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Yeah... just thinking about it...

Should I store credit card numbers that have been input on my site as strings or ints?

I mean, they're made up of numbers which makes me think it's an int... but I don't do maths on them, so maybe a string is more appropriate?

EDIT: So I have to store the number that's been input at some point, before I encrypt it. I probably should have been more specific - it's not like I'm saving them in the DB in clear text or anything - glad to see how conscientious everyone is :)

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Remind me to never give you my credit card number :). I would approve of Chris Shain's answer. –  Mike S. Aug 26 '11 at 2:59
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This is neither C# nor Java, btw. If anything mark this as database. –  Chris Aug 26 '11 at 3:04

7 Answers 7

up vote 28 down vote accepted

Neither. You should save them, at very least, as byte arrays encrypted with AES or equivalent using industry-accepted key storage.

Windows provides a lot of this via the Data Protection API: http://msdn.microsoft.com/en-us/library/ms995355.aspx

For your own sake and the sake of your customers, please learn the proper standards for encrypting financial credentials or hire someone who knows them.

Given your edit:

C# has a SecureString class that you should use. I don't believe that there is a Java equivalent, but I could be wrong.

EDIT: For posterity's sake...

Guidelines for storage, transmission, and processing of credit card details are defined by PCI DSS (Data Security Standards). Anyone considering how to architect their solution for managing credit card data should read about that here, and consult an industry expert: https://www.pcisecuritystandards.org/

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Thank god for answers like this. Well said. –  Chris Aug 26 '11 at 3:02
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Thanks. Questions like that make me thankful for the one-time-use card # service I have. –  Chris Shain Aug 26 '11 at 3:05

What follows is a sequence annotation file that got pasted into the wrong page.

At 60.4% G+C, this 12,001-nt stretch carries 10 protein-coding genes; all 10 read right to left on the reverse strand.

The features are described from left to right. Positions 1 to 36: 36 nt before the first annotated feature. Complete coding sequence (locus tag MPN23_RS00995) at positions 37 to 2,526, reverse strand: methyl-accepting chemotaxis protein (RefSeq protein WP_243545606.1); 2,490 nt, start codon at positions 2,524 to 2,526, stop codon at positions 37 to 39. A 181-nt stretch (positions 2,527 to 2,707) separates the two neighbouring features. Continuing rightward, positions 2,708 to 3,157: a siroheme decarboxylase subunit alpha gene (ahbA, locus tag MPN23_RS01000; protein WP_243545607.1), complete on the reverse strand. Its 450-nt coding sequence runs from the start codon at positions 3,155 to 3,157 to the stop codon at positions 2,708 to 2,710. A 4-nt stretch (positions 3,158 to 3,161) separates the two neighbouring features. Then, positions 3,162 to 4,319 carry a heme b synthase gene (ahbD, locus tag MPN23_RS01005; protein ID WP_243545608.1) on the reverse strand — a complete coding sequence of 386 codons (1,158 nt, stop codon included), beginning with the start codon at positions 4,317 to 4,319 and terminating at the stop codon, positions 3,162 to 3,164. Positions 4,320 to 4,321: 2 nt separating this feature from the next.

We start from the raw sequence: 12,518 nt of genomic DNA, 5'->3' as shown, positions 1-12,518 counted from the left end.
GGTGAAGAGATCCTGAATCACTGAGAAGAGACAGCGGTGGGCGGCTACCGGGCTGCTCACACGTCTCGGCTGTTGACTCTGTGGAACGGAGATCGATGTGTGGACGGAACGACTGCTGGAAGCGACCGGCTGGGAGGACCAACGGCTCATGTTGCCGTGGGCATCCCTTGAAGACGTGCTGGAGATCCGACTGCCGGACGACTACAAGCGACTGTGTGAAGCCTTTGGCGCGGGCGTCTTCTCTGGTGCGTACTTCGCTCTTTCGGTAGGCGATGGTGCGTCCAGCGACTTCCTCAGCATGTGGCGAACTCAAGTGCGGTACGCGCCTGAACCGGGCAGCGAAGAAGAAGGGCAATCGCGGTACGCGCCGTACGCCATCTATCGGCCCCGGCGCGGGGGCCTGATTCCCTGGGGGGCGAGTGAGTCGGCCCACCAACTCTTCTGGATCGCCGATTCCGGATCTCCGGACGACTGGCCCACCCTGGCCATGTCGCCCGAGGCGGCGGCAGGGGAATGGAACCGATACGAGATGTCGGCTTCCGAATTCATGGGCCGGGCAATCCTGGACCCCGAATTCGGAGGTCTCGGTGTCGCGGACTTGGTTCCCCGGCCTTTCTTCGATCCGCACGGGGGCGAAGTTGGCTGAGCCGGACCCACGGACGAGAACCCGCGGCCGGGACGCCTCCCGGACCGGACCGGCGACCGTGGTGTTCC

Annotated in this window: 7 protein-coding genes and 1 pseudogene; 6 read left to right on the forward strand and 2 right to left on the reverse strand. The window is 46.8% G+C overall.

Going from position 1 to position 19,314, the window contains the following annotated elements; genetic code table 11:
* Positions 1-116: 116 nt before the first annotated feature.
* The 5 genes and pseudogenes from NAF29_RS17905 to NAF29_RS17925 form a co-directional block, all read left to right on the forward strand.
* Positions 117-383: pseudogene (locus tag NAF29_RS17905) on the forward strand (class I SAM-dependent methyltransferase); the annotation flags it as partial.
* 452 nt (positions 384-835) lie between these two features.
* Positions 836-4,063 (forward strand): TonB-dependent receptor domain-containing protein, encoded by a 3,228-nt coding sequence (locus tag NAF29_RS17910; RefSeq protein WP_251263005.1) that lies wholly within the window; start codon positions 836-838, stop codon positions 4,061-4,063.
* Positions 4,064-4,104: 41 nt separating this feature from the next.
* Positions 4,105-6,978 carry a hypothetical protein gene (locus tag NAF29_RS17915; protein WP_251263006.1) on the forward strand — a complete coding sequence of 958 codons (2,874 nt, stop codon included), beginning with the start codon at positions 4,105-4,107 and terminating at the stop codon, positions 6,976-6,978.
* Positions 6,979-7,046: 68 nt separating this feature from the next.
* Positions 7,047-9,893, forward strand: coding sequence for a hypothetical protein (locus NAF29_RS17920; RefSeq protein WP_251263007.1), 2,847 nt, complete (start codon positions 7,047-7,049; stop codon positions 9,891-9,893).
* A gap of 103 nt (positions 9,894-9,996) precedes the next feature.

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But it's not really an answer to the question, is it? Even with encryption, there's still a question of whether the plaintext inside the encryption consists of a binary integer, or a string of ASCII digits. (Not a hard question though; the tiniest possibility that leading zeroes are or may someday become significant ought to determine the answer). –  Henning Makholm Aug 26 '11 at 3:08
    
@Chris, very true and a great point. I made an edit to the question to be more clear, but it's not exactly the answer I was after. –  Ev. Aug 26 '11 at 3:10
    
True. There is the possibility that this is an (extremely misguided) homework question. In that case, yes, the answer I suppose would be a string. But I'd still write "Neither", and explain why. –  Chris Shain Aug 26 '11 at 3:10

Credit card numbers would be a string, I'm not positive but i feel like some cards can start with a 0 and you wouldn't want to lose any of those leading zeros. Also, you should encrypt that. If not, a malicious user may be able to snag card numbers through cookies, packet sniffers, and other things.

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Credit card information (or any personal information that can be misused) should never be stored in its raw form (strings, integers, etc). Always encrypt it so that the information is protected in case your website is hacked.

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You shouldn't store credit card numbers at all, ever as anything. If you are integrating with a payment provider pass the information straight to them, if you need to charge later they should be able to provide a token of some sort. Unless your servers are compliant you are probably breaking rules.

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note that

  • range of int in java is -2147483648 until 2147483647 ( you can check it by print Integer.MAX_VALUE and Integer.MIN_VALUE)
  • credit card number is having 16 digit of numbers.
  • there is no need to do a calculation to a credit card number.
  • you should not store credit card without encrypt it ( to avoid the number being stolen ). and usually the result of the encryption can contains alphanumeric.

Based on that facts, I believe String is more appropriate. ( BUT ENCRYPT FIRST )

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Since it does not make sense to add or multiply credit card numbers, ints are not suitable. Use strings.

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Before storing any credit card information get familiar with the requirements for PCI (Payment Card Industry) compliance. This covers how you can store the numbers, and how much of the number you can store. There are a number of other steps you need to take to secure your servers.

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